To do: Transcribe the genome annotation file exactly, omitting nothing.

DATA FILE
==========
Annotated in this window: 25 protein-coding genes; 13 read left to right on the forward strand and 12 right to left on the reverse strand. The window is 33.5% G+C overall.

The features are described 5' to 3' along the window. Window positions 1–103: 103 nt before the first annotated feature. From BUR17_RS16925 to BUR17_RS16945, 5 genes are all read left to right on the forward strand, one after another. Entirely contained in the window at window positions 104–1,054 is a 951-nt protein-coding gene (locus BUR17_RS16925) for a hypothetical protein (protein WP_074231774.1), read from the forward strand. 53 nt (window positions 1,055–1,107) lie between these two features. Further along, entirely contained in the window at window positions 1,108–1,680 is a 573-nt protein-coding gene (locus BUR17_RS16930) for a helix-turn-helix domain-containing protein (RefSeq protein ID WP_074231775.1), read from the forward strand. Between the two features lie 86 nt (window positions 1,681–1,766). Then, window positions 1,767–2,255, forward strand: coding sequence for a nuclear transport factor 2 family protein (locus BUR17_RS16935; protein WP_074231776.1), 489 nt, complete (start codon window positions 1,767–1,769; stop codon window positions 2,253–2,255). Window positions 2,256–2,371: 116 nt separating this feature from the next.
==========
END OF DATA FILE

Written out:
Annotated in this window: 25 protein-coding genes; 13 read left to right on the forward strand and 12 right to left on the reverse strand. The window is 33.5% G+C overall.

The features are described 5' to 3' along the window. Window positions 1–103: 103 nt before the first annotated feature. From BUR17_RS16925 to BUR17_RS16945, 5 genes are all read left to right on the forward strand, one after another. Entirely contained in the window at window positions 104–1,054 is a 951-nt protein-coding gene (locus BUR17_RS16925) for a hypothetical protein (protein WP_074231774.1), read from the forward strand. 53 nt (window positions 1,055–1,107) lie between these two features. Further along, entirely contained in the window at window positions 1,108–1,680 is a 573-nt protein-coding gene (locus BUR17_RS16930) for a helix-turn-helix domain-containing protein (RefSeq protein ID WP_074231775.1), read from the forward strand. Between the two features lie 86 nt (window positions 1,681–1,766). Then, window positions 1,767–2,255, forward strand: coding sequence for a nuclear transport factor 2 family protein (locus BUR17_RS16935; protein WP_074231776.1), 489 nt, complete (start codon window positions 1,767–1,769; stop codon window positions 2,253–2,255). Window positions 2,256–2,371: 116 nt separating this feature from the next.